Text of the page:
Mothers and fathers with furrowed brows, are you concerned for your precious teens' well-being? Nervous that those impressionable youths might stumble down a dark staircase and onto a path of substance abuse, sex addiction, debauchery and crime? Uneasy of the world "out there" and how it may harm your babies?
You need not fear rock and roll. For today it is not sex-and-drugs-and-rock-and-roll rock and roll - it is fun-in-the-sun-corporate-sponsored-get-yer-autographs-here rock and roll.
Still, one wonders at all those kids as the sum of their parts. The bangs, manes, mohawks, plugged ears, pierced lips, bright eyes, raised bodies, tank tops, short shorts, baseball hats skater shoes, jersey tops, leather vests, jean jackets patched together, spiked, dyed or torn apart.
One wonders at the thousands of them, these flaming little people-buds, thrashing and screaming, destroying everything their parents gave them in a dusty parking lot at the Vans Warped Tour outside the Home Depot Center in the City of Carson.
Specifically, what is that they're gulping down? Monster Energy Drink -- they love the stuff. What is it they're eating? Wonka-brand candy -- it's free by the fistful. And those shirts they're wearing, the chain and logo around his neck, the neon-colored sunglasses on her face, the wristbands, fake tattoos and merchandise in-hand?
It was probably Kia or Fearless or American Rag who gave it or sold it to them on the cheap, somewhere in the mini-mall of vendors' tents where one could spend the better part of a day loading up on swag and spending an allowance in-toto on souvenirs.
In it all, something feels a little dirty.
"I want to hear you girls say, 'Dirty!'" squeals Tyson Ritter of the All-American Rejects. And then, "No, no, no. I want you to talk right to me," he moans, moving his free hand toward his crotch so there's no confusion as to how he means it. "I want you say, 'Dirty...' You say, 'Dirty little..."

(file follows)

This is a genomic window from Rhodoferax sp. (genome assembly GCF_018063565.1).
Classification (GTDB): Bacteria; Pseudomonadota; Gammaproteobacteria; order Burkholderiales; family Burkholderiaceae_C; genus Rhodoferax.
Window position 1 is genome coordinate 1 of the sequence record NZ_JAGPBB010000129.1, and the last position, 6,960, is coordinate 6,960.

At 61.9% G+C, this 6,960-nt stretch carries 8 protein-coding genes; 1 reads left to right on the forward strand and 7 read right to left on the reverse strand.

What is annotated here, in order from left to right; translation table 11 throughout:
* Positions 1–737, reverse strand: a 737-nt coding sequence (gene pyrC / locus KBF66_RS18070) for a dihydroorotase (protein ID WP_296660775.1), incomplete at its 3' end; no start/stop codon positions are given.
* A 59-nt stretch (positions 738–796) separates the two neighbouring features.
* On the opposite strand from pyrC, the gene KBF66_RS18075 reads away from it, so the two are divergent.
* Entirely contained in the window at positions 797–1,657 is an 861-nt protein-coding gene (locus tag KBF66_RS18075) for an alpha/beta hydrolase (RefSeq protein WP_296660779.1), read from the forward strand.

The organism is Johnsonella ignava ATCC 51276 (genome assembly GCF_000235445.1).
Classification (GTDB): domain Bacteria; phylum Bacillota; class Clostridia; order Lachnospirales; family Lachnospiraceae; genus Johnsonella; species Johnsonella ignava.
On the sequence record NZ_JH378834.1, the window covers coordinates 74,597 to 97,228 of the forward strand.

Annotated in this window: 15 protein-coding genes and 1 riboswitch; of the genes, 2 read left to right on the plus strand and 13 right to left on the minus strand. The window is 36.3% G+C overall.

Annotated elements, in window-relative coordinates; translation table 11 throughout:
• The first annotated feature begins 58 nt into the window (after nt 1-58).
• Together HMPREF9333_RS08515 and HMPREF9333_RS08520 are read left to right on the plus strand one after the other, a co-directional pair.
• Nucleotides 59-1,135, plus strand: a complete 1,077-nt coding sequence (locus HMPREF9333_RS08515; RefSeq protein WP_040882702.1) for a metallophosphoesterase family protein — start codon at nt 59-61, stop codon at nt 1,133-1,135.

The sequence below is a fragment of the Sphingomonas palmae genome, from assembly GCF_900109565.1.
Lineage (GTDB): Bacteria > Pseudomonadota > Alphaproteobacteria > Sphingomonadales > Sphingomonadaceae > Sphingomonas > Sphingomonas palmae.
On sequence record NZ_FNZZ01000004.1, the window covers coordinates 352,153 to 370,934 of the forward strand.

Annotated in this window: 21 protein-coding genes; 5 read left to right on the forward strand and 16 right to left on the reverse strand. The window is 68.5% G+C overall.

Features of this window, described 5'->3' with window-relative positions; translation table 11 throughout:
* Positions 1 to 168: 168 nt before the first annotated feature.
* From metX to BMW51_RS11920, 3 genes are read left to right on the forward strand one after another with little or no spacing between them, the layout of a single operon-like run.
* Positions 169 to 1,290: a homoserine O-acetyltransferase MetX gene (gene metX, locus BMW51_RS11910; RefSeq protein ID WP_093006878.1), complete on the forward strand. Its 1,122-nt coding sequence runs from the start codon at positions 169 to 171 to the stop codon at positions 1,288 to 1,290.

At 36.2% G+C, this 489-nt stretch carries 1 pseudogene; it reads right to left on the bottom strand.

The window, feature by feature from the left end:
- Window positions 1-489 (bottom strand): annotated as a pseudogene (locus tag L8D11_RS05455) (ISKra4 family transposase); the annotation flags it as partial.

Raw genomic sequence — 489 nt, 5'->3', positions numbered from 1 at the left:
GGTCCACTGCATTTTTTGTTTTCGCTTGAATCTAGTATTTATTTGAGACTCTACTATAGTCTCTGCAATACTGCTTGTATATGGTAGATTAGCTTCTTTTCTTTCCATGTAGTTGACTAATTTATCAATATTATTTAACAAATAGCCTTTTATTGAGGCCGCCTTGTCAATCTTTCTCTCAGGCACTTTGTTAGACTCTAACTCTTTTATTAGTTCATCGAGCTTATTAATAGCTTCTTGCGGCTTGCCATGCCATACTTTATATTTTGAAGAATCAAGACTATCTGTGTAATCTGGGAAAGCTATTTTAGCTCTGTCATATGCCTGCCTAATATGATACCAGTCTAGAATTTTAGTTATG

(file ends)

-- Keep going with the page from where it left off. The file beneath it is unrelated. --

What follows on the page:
And then, as he bounds forward toward his dirty little horde, they yell back: "Dirty Little Secret!" Ritter pumps his arm in his tight, white suit as his band digs into the opening riff of their double platinum single by that name.
Girls and boys are reeling excitedly however they're able, the weight of the crowd pushing them against -- nearly through, veggie-slicer-like -- a chest-level fence. At least two have stood waiting here for the past four hours, through bands' sets they didn't so much care for, including Bring Me the Horizon and Andrew W.K.
Now their huge eyes are locked in ecstasy and their mouths are singing along, gender-blind makeup jobs all but washed away by sweat and sun. Phones and cameras are in the air - connoting reverence as Ritter swaggers this way and that on the modest main stage.
Across the grounds, past the vendors and beer garden, on the Punk Rock Legends stage, the Adolescents play to a harder pedigree of fans -- spiked hair and demented smiles, weathered bodies hitting softer bodies. Here earlier the Casualties, Swinging Utters and Fear too played, and GBH closed its set with a thanks to old Hollywood.
Elsewhere, Sum 41, the Summer Set, Voodoo Glow Skulls, Bouncing Souls, Enter Shikari, Alkaline Trio, Motion City Soundtrack, the Rocket Summer, Attack Attack and Street Sweeper Social Club (the Coup's Boots Riley plus Rage's Tom Morello) all play or already played on one of the eight stages in the small lot, which had patrons bouncing about like pinballs set to set, with a lottery-generated show schedule that was decided upon that morning in accordance with Warped tradition.
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In its sixteenth year, on the first day before nearly two months of similar setups nationwide, tickets cost about $30 and parking was $20. By 9 p.m., the music was over and nearly all had left.
Mom and dad, the aggression was modest save the bands' affinity for the F-bomb, there were no marijuana cigarettes seen floating around audiences, and security was tight, responsible and respectful, like one clean machine.